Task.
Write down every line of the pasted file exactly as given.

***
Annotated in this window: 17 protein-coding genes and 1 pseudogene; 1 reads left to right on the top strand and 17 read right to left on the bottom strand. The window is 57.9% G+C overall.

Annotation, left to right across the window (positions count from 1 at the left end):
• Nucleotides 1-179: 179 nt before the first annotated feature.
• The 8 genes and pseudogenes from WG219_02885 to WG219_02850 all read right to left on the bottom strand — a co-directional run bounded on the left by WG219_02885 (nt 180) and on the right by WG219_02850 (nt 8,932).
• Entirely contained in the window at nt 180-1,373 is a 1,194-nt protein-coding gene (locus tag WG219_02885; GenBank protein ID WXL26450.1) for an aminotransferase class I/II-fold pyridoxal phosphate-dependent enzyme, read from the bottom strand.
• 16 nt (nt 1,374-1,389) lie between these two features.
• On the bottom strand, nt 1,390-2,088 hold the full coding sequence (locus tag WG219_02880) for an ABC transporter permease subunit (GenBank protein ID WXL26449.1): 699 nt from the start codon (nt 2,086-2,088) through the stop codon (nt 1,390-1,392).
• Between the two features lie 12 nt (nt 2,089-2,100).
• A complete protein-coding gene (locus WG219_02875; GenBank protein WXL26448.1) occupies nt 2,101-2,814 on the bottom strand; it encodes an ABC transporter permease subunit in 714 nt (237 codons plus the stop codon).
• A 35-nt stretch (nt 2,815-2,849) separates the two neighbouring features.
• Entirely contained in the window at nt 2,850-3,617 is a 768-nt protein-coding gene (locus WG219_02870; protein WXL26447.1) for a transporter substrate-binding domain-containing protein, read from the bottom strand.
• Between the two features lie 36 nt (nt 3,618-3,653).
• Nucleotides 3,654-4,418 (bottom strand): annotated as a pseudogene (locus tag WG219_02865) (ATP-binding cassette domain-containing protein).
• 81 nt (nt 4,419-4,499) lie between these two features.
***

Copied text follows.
Annotated in this window: 17 protein-coding genes and 1 pseudogene; 1 reads left to right on the top strand and 17 read right to left on the bottom strand. The window is 57.9% G+C overall.

Annotation, left to right across the window (positions count from 1 at the left end):
• Nucleotides 1-179: 179 nt before the first annotated feature.
• The 8 genes and pseudogenes from WG219_02885 to WG219_02850 all read right to left on the bottom strand — a co-directional run bounded on the left by WG219_02885 (nt 180) and on the right by WG219_02850 (nt 8,932).
• Entirely contained in the window at nt 180-1,373 is a 1,194-nt protein-coding gene (locus tag WG219_02885; GenBank protein ID WXL26450.1) for an aminotransferase class I/II-fold pyridoxal phosphate-dependent enzyme, read from the bottom strand.
• 16 nt (nt 1,374-1,389) lie between these two features.
• On the bottom strand, nt 1,390-2,088 hold the full coding sequence (locus tag WG219_02880) for an ABC transporter permease subunit (GenBank protein ID WXL26449.1): 699 nt from the start codon (nt 2,086-2,088) through the stop codon (nt 1,390-1,392).
• Between the two features lie 12 nt (nt 2,089-2,100).
• A complete protein-coding gene (locus WG219_02875; GenBank protein WXL26448.1) occupies nt 2,101-2,814 on the bottom strand; it encodes an ABC transporter permease subunit in 714 nt (237 codons plus the stop codon).
• A 35-nt stretch (nt 2,815-2,849) separates the two neighbouring features.
• Entirely contained in the window at nt 2,850-3,617 is a 768-nt protein-coding gene (locus WG219_02870; protein WXL26447.1) for a transporter substrate-binding domain-containing protein, read from the bottom strand.
• Between the two features lie 36 nt (nt 3,618-3,653).
• Nucleotides 3,654-4,418 (bottom strand): annotated as a pseudogene (locus tag WG219_02865) (ATP-binding cassette domain-containing protein).
• 81 nt (nt 4,419-4,499) lie between these two features.